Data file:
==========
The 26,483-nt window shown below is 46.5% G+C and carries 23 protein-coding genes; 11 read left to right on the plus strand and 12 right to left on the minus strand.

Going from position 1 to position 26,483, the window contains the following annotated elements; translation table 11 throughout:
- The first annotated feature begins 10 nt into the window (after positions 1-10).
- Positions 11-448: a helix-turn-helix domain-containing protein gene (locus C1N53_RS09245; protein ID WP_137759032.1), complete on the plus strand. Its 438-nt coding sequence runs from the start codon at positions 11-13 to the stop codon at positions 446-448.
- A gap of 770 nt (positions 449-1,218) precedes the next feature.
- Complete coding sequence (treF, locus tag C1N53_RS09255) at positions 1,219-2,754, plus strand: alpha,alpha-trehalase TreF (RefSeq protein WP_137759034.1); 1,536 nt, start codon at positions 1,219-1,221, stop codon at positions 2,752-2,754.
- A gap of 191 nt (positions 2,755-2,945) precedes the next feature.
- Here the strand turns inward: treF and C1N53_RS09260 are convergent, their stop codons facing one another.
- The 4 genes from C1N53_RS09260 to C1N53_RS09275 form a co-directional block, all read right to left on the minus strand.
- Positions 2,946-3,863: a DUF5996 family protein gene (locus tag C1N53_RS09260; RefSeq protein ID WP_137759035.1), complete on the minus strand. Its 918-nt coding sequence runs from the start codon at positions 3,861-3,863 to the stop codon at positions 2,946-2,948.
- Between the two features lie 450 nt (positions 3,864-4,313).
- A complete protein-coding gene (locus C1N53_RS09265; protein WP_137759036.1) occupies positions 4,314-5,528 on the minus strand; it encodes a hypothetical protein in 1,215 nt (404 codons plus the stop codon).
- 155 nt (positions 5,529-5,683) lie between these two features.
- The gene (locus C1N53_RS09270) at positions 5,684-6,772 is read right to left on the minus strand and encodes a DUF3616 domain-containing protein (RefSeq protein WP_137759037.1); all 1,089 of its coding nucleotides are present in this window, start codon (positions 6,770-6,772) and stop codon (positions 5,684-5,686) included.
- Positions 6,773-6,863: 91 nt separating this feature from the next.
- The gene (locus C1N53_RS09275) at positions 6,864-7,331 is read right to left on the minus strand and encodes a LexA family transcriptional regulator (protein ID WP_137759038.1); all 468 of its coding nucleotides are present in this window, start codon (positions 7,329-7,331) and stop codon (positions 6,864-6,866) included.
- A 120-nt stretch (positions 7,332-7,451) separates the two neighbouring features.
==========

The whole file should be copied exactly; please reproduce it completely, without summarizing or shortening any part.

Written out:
The 26,483-nt window shown below is 46.5% G+C and carries 23 protein-coding genes; 11 read left to right on the plus strand and 12 right to left on the minus strand.

Going from position 1 to position 26,483, the window contains the following annotated elements; translation table 11 throughout:
- The first annotated feature begins 10 nt into the window (after positions 1-10).
- Positions 11-448: a helix-turn-helix domain-containing protein gene (locus C1N53_RS09245; protein ID WP_137759032.1), complete on the plus strand. Its 438-nt coding sequence runs from the start codon at positions 11-13 to the stop codon at positions 446-448.
- A gap of 770 nt (positions 449-1,218) precedes the next feature.
- Complete coding sequence (treF, locus tag C1N53_RS09255) at positions 1,219-2,754, plus strand: alpha,alpha-trehalase TreF (RefSeq protein WP_137759034.1); 1,536 nt, start codon at positions 1,219-1,221, stop codon at positions 2,752-2,754.
- A gap of 191 nt (positions 2,755-2,945) precedes the next feature.
- Here the strand turns inward: treF and C1N53_RS09260 are convergent, their stop codons facing one another.
- The 4 genes from C1N53_RS09260 to C1N53_RS09275 form a co-directional block, all read right to left on the minus strand.
- Positions 2,946-3,863: a DUF5996 family protein gene (locus tag C1N53_RS09260; RefSeq protein ID WP_137759035.1), complete on the minus strand. Its 918-nt coding sequence runs from the start codon at positions 3,861-3,863 to the stop codon at positions 2,946-2,948.
- Between the two features lie 450 nt (positions 3,864-4,313).
- A complete protein-coding gene (locus C1N53_RS09265; protein WP_137759036.1) occupies positions 4,314-5,528 on the minus strand; it encodes a hypothetical protein in 1,215 nt (404 codons plus the stop codon).
- 155 nt (positions 5,529-5,683) lie between these two features.
- The gene (locus C1N53_RS09270) at positions 5,684-6,772 is read right to left on the minus strand and encodes a DUF3616 domain-containing protein (RefSeq protein WP_137759037.1); all 1,089 of its coding nucleotides are present in this window, start codon (positions 6,770-6,772) and stop codon (positions 5,684-5,686) included.
- Positions 6,773-6,863: 91 nt separating this feature from the next.
- The gene (locus C1N53_RS09275) at positions 6,864-7,331 is read right to left on the minus strand and encodes a LexA family transcriptional regulator (protein ID WP_137759038.1); all 468 of its coding nucleotides are present in this window, start codon (positions 7,329-7,331) and stop codon (positions 6,864-6,866) included.
- A 120-nt stretch (positions 7,332-7,451) separates the two neighbouring features.